Practicing the Jesus Prayer: Implications for Psychological and Spiritual Well-Being.

Citation metadata

Authors: Veola E. Vazquez and Gregory Roy Jensen
Date: Spring 2020
From: Journal of Psychology and Christianity(Vol. 39, Issue 1)
Publisher: CAPS International (Christian Association for Psychological Studies)
Document Type: Article
Length: 6,726 words

Main content

Abstract :

The Jesus Prayer, "Jesus Christ, Son of God, have mercy on me, a sinner," has a history dating back to the desert fathers of the early 4th century. Practitioners of a number of Christian traditions have used the prayer, also known as the Prayer of the Heart, as a means of growing in union with God. This review of the Jesus Prayer describes the history of its use among various religious groups, the scriptural rationale for its use, and perceived controversial theological considerations and conflicts for evangelicals. Further addressed are the perceived psychological and spiritual benefits of the practice, as well as barriers to the use of the prayer. We contrast the prayer with Buddhist meditation practices and further discuss the burgeoning empirical support surrounding Christian contemplation and the Jesus Prayer itself. Finally, this review concludes with potential clinical uses of the prayer and future directions for research and psychotherapy.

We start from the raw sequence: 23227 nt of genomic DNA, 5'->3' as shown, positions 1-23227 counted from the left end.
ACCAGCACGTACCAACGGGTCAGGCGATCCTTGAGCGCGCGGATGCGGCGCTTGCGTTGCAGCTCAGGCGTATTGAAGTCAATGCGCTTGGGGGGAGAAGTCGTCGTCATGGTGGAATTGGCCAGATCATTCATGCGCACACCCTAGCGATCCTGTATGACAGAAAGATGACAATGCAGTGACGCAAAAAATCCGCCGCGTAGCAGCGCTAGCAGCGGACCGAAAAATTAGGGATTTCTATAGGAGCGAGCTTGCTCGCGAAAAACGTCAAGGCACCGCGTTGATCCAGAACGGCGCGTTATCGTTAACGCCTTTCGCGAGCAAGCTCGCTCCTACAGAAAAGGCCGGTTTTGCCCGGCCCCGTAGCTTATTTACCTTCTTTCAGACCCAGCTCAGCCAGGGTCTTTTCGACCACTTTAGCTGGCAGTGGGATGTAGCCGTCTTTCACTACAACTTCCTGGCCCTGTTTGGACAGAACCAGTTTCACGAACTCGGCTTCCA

Source Citation

Source Citation
Vazquez, Veola E., and Gregory Roy Jensen. "Practicing the Jesus Prayer: Implications for Psychological and Spiritual Well-Being." Journal of Psychology and Christianity, vol. 39, no. 1, 2020, p. 65+. Accessed 20 June 2021.

Gale Document Number: GALE|A645594984